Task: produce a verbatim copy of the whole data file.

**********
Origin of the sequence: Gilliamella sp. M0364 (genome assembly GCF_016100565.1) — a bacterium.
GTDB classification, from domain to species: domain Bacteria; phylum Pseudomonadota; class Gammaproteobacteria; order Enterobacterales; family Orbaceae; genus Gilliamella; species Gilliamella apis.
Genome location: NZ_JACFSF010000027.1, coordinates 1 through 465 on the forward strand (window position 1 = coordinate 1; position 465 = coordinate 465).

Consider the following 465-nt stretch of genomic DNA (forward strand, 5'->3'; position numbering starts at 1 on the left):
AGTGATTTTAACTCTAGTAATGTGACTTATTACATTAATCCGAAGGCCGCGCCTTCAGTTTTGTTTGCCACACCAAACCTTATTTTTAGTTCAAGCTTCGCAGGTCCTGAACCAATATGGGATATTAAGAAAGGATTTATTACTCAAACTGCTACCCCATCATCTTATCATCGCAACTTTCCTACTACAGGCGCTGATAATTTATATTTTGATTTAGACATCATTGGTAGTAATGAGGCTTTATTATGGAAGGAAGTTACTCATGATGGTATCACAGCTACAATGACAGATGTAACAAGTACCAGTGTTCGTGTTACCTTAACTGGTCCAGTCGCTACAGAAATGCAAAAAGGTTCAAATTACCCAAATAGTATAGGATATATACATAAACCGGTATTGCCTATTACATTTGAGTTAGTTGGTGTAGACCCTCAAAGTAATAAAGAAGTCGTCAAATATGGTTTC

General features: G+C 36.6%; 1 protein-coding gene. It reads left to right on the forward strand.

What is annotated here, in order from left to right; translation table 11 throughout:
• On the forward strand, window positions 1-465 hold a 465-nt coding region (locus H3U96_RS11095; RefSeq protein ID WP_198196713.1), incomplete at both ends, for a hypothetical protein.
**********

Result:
Origin of the sequence: Gilliamella sp. M0364 (genome assembly GCF_016100565.1) — a bacterium.
GTDB classification, from domain to species: domain Bacteria; phylum Pseudomonadota; class Gammaproteobacteria; order Enterobacterales; family Orbaceae; genus Gilliamella; species Gilliamella apis.
Genome location: NZ_JACFSF010000027.1, coordinates 1 through 465 on the forward strand (window position 1 = coordinate 1; position 465 = coordinate 465).

Consider the following 465-nt stretch of genomic DNA (forward strand, 5'->3'; position numbering starts at 1 on the left):
AGTGATTTTAACTCTAGTAATGTGACTTATTACATTAATCCGAAGGCCGCGCCTTCAGTTTTGTTTGCCACACCAAACCTTATTTTTAGTTCAAGCTTCGCAGGTCCTGAACCAATATGGGATATTAAGAAAGGATTTATTACTCAAACTGCTACCCCATCATCTTATCATCGCAACTTTCCTACTACAGGCGCTGATAATTTATATTTTGATTTAGACATCATTGGTAGTAATGAGGCTTTATTATGGAAGGAAGTTACTCATGATGGTATCACAGCTACAATGACAGATGTAACAAGTACCAGTGTTCGTGTTACCTTAACTGGTCCAGTCGCTACAGAAATGCAAAAAGGTTCAAATTACCCAAATAGTATAGGATATATACATAAACCGGTATTGCCTATTACATTTGAGTTAGTTGGTGTAGACCCTCAAAGTAATAAAGAAGTCGTCAAATATGGTTTC

General features: G+C 36.6%; 1 protein-coding gene. It reads left to right on the forward strand.

What is annotated here, in order from left to right; translation table 11 throughout:
• On the forward strand, window positions 1-465 hold a 465-nt coding region (locus H3U96_RS11095; RefSeq protein ID WP_198196713.1), incomplete at both ends, for a hypothetical protein.